The freshwater environment provides many ecosystem services, vital to the functioning of global ecosystems and human health. Despite this, in England and Wales alone, around 300 water bodies are at high risk of not achieving good ecological status (GES). Through the aims of the Water Framework Directive (WFD), many initiatives are being taken to achieve GES. However this is at a time where the need for water from both human populations and industries is increasing. This exacerbates pressures from over-abstraction in already drought prone areas such as the East of England. Using the river Nar in Norfolk as a case study, this paper investigates the impact of low flow, caused by over-abstraction, on three indicator species: fish, macrophytes and benthos. Low flows have various impacts on different species; habitat availability reduces for macrophytes and benthos however remains relatively stable for spawning brown trout due to different habitat preferences (Garbe et. al. 2015). The differences in this habitat distribution during low flows between fen and chalk stream typologies have however little been explored. Results from habitat models (CASiMiR) combined with data both collected in the field and historical population data provided by the Environment Agency (EA) were used to explore the differences in fen and chalk streams and understand the difference in resilience to low flows each habitat provides. Extreme wet and dry years were focused on exploring the change in habitat availability and species population data. Mann-Whitney tests were also used to calculate statistically significant differences in results.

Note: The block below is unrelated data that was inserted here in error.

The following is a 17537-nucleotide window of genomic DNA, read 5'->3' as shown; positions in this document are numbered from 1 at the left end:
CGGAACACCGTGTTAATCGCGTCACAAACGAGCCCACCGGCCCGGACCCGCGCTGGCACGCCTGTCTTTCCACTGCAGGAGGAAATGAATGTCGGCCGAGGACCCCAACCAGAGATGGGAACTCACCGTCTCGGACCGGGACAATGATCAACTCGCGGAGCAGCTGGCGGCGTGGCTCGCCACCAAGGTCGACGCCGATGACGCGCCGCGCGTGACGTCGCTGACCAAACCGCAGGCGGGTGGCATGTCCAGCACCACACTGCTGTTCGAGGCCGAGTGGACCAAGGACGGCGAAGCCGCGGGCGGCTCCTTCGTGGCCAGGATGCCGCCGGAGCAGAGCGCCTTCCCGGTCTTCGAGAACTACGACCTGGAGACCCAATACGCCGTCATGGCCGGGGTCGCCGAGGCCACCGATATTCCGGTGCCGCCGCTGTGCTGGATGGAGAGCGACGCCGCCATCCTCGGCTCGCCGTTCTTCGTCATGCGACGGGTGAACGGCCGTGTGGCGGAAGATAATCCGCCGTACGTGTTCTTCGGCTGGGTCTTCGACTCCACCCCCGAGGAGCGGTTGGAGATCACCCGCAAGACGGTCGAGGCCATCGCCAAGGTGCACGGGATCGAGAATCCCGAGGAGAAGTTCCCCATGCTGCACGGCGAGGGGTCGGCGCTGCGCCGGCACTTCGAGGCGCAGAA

|Publication status||Published - Feb 2016|
|Event||11th International Symposium on Ecohydraulics 2016 - Melbourne, Australia|
Duration: 7 Feb 2016 → 11 Feb 2016
|Conference||11th International Symposium on Ecohydraulics 2016|
|Period||7/02/16 → 11/02/16|